Is Your Diet Affecting Your Skin? |
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While your vegan meals may be brimming with antioxidants and your high-protein regime fuelling your next workout session, your diet could be wreaking havoc with your complexion. Because the food you eat – from hydrating healthy fats in salmon to glow-boosting vitamins in fruits and vegetables – may matter to your skin as much as your waistline…

IF: You’re Vegetarian Or Vegan

Your diet is naturally lighter in protein. The lack of animal protein (eggs, dairy, fish and meat) can cause skin to appear dry, dull and unhealthy. The fibres that help give skin its ‘snap-back’ resilience – collagen and elastin – are made up of protein, so a deficiency can take its toll on the skin. Meat and dairy-free diets also tend to be low in fat, so be sure to incorporate adequate amounts of ground flaxseeds, olive oil and avocados to help keep your skin retain water, making it more supple.

TRY: Products loaded with hyaluronic acid, which helps to maintain plumpness for a dewy, hydrated look; we love The Ordinary’s Hyaluronic Acid 2% + B5, £5.90). Also keep an eye out for products containing super-soothing oleic acid in the form of avocado, argan and buriti oils. And make an effort to include protein at every meal – try: lentils with quinoa; hummus or nut butter with nut-based crackers; black beans with brown rice; or pea soup with wholegrain pitta bread, remembering that veggie sources of protein must be combined to make them complete (meaning they contain a whole complex of amino acids). Consider giving your skin a helping hand with ZENii’s ProCollagen supplement, £40, too, which is clinically proven to improve skin elasticity and support the body’s own collagen production.

IF: You’re Gluten-Free

Your skin could be ageing more quickly. Many gluten-free products are overly processed, which can take its toll on the skin – causing sugar spikes that increase sagging skin, collagen breakdown and acne. Be wary if you make a bee-line for the gluten-free aisle in the supermarket – some gluten-free products can be even higher in fat and sugar than their normal counterparts to improve flavour and texture. In short, a gluten-free label doesn’t equate to healthy or nutritious – and bear in mind that gluten-rich grains pack a vitamin B and selenium punch, both of which are crucial when it comes to fighting off inflammation.

TRY: To combat inflammation and keep the skin barrier healthy and strong, try probiotic-rich skincare – such as the Aurelia range. When applied topically, probiotics have been proven to lower the stress level of the skin, thus calming inflammation, improving elasticity and reducing sun damage.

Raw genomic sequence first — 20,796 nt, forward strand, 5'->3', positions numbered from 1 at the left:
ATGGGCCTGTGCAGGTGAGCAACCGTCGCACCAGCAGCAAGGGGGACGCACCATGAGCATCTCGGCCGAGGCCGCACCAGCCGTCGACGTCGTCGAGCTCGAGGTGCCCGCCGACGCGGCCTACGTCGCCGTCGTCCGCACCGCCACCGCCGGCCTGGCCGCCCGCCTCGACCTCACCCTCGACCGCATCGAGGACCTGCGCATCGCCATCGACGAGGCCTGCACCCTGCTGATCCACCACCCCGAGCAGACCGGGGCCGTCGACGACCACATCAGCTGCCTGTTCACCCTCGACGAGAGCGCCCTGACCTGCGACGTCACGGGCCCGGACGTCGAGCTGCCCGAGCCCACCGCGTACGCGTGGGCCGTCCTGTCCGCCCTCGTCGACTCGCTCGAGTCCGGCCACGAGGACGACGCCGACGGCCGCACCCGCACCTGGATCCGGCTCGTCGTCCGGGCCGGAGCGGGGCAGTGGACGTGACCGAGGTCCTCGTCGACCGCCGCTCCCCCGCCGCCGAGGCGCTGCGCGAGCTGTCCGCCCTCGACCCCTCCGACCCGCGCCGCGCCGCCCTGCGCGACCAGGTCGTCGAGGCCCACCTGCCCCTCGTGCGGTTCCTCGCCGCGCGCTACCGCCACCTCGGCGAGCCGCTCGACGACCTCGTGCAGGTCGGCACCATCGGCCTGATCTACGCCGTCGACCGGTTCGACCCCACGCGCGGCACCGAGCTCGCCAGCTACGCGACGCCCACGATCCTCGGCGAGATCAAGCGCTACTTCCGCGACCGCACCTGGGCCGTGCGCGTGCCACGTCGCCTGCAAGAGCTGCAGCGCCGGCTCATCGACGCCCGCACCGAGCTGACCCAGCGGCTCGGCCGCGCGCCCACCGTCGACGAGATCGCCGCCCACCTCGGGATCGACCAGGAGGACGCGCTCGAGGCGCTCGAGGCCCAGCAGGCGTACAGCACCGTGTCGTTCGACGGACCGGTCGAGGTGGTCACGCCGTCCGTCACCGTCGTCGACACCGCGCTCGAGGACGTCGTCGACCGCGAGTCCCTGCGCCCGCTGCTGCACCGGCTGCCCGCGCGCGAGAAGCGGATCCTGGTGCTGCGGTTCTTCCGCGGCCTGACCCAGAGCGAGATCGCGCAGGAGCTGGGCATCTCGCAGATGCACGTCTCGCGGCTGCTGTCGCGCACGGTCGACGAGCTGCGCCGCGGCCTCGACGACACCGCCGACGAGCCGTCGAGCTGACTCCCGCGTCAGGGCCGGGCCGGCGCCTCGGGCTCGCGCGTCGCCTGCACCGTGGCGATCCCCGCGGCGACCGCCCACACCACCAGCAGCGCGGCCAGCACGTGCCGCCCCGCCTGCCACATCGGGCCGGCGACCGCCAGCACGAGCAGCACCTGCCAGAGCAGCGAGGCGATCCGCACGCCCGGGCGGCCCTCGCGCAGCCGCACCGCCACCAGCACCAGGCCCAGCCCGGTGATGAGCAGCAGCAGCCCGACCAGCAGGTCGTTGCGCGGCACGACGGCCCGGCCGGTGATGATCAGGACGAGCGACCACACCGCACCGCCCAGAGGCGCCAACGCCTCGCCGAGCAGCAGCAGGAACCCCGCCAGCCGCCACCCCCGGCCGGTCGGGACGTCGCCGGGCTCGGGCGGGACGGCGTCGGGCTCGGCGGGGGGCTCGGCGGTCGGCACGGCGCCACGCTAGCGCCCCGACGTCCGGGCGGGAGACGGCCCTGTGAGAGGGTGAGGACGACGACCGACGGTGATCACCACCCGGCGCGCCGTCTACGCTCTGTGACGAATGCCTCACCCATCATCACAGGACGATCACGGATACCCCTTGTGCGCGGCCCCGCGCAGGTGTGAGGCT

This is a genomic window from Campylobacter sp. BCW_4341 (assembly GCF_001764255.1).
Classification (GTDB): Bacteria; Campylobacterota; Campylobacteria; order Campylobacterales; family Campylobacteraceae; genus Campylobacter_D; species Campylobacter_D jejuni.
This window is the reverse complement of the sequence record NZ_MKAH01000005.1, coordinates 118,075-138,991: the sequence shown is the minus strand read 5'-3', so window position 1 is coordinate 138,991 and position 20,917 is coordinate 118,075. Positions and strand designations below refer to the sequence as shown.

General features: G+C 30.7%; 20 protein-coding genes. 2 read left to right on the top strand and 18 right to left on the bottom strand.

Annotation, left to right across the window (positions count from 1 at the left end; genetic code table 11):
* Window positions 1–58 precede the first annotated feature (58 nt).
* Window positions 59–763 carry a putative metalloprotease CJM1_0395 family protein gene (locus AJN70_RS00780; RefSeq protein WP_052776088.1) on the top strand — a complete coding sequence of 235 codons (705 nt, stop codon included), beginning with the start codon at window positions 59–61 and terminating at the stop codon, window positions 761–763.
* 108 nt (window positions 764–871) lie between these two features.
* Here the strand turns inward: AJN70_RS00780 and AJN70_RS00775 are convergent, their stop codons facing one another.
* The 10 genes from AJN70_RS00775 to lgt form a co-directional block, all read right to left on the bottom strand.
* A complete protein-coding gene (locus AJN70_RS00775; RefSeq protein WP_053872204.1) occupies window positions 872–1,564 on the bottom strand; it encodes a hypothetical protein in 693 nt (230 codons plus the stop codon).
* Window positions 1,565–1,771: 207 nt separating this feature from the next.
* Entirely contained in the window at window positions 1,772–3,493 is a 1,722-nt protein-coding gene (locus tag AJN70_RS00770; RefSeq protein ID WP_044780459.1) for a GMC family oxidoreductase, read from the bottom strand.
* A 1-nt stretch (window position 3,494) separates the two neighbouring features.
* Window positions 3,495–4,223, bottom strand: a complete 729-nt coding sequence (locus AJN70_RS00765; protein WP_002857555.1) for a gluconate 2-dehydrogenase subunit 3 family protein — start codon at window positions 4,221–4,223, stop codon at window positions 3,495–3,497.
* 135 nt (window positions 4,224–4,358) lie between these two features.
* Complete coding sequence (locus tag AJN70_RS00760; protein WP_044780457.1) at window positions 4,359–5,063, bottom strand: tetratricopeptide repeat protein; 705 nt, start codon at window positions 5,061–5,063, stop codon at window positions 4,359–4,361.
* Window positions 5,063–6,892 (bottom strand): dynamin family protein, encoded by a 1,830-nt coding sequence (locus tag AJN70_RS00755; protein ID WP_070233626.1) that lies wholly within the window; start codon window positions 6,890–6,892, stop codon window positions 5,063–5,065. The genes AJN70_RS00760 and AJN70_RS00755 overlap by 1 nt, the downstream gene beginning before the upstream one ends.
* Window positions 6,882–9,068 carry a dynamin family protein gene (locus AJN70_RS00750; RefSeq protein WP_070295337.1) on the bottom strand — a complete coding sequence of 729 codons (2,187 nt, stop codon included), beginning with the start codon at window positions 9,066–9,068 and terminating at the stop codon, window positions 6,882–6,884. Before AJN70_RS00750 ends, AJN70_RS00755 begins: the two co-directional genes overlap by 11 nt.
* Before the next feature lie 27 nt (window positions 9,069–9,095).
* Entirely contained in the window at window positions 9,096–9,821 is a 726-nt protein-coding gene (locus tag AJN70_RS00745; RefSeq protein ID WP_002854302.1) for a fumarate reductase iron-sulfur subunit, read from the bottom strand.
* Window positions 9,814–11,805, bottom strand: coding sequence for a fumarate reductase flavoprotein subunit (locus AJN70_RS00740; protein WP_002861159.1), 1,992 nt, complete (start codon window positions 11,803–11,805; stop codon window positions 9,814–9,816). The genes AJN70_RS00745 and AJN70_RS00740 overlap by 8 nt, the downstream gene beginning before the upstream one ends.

IF: You’re Detoxing Or Intermittent Fasting

Your skin, like your body, may become dehydrated.

TRY: In addition to drinking plenty of water, incorporate an extra-hydrating moisturiser or serum into your routine on fasting days, especially if you’re on the 5:2 diet. Try Peter Thomas Roth’s Water Drench Hyaluronic Cloud Cream, £42, to instantly sooth skin, or invest in Dr Sebagh’s Rose de Vie Hydrating Mask, £69, which is brimming with citrulline (an amino acid derived from watermelon) that binds with water in your skin to boost hydration levels.

IF: Your Diet Is High In Protein 

You’re more prone to breakouts as excessive protein can upset the body’s pH, making it more acidic. Too much protein can also zap calcium levels, and a loss of bone density in the face can be ageing.
TRY: To combat acidity – and thus make the body more alkaline - increase your intake of greens such as spinach, kale, broccoli and cabbage as well as herbs such as parsley, dill and basil. In regard to skincare, including a retinol-based product in your regime will boost skin turnover and tackle unwanted breakouts, and a clarifying cleanser such as MZ Skin’s Cleanse & Clarify £56, will help keep pores clear.

IF: You’re A Calorie Counter

Your diet may be lower in fat, and skin relies on essential fatty acids (the body cannot produce them on its own) to maintain hydration. Fatty acids make up an integral component of cell walls, helping to maintain cell structure and function; studies have shown getting the right amount of good fats is essential to maintaining plump, glowing skin as we age.

TRY: Increase your intake of omega-3 fatty acids. Apply topically in the form of an oil – try mixing a few drops of Emma Hardie’s Brilliance Facial Oil, £31, into your regular moisturiser – and invest in a night mask such as Aerin Beauty’s Rose Night Cream & Overnight Mask, £60, to restore hydration as you sleep for a glowing visage come morning.

IF: You’re Addicted To Caffeine

You may be seeing the effects in your skin – high caffeine consumption can mess with stress hormones, particularly collagen-damaging cortisol, and sleep, which has a knock-on effect on your complexion. If you can’t live without your daily caffeine fix, see if you can cut down to one coffee a day, or one every other day; have it with food, not on an empty stomach, and before 2pm.

TRY: Switch to something like the Four Sigmatic Mushroom Coffee (a half coffee, half medicinal mushroom blend favoured by nutritionist extraordinaire Eve Kalinik) or one of the many coffee substitutes which have reduced or no caffeine. Be wary of opting for decaffeinated coffee – it can often be processed – and make sure the caffeine has been removed via water or CO2 extraction.

Rose Night Table Cream & Overnight Mask, £60 | Aerin
Genius Liquid Collagen , $115 | Algenist
Miracle Cleanser, £38 | Aurelia
Rose de Vie Hydrating Mask, £74 | Dr Sebagh
Water Drench Hyaluronic Cloud Cream, £42 | Peter Thomas Roth
Dual Action AHA Cleanser & Mask, £56 | MZ SKIN
Hyaluronic Acid 2% + B5, £5.90 | The Ordinary
Ferulic + Retinol Anti-Aging Moisturiser, £61 | Dr Dennis Gross
ProCollagen Supplement, £40 | Zenii 


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